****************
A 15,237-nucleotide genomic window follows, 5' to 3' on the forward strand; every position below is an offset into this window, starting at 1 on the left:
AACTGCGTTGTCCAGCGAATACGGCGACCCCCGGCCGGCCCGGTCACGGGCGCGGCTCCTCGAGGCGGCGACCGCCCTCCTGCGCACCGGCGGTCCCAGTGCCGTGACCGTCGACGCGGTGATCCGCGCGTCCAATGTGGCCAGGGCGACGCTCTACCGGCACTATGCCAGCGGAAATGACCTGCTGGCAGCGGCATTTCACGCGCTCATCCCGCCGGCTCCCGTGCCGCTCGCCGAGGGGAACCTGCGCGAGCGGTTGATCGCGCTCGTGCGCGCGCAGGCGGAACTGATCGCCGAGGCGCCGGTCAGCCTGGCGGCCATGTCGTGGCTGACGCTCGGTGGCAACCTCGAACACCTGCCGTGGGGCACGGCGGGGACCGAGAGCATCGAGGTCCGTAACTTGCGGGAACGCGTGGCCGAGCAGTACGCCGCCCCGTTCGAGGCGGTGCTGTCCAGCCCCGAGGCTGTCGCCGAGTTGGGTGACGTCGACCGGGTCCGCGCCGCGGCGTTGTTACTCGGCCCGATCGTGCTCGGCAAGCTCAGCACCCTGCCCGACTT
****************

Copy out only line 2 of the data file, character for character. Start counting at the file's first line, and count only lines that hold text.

AACTGCGTTGTCCAGCGAATACGGCGACCCCCGGCCGGCCCGGTCACGGGCGCGGCTCCTCGAGGCGGCGACCGCCCTCCTGCGCACCGGCGGTCCCAGTGCCGTGACCGTCGACGCGGTGATCCGCGCGTCCAATGTGGCCAGGGCGACGCTCTACCGGCACTATGCCAGCGGAAATGACCTGCTGGCAGCGGCATTTCACGCGCTCATCCCGCCGGCTCCCGTGCCGCTCGCCGAGGGGAACCTGCGCGAGCGGTTGATCGCGCTCGTGCGCGCGCAGGCGGAACTGATCGCCGAGGCGCCGGTCAGCCTGGCGGCCATGTCGTGGCTGACGCTCGGTGGCAACCTCGAACACCTGCCGTGGGGCACGGCGGGGACCGAGAGCATCGAGGTCCGTAACTTGCGGGAACGCGTGGCCGAGCAGTACGCCGCCCCGTTCGAGGCGGTGCTGTCCAGCCCCGAGGCTGTCGCCGAGTTGGGTGACGTCGACCGGGTCCGCGCCGCGGCGTTGTTACTCGGCCCGATCGTGCTCGGCAAGCTCAGCACCCTGCCCGACTT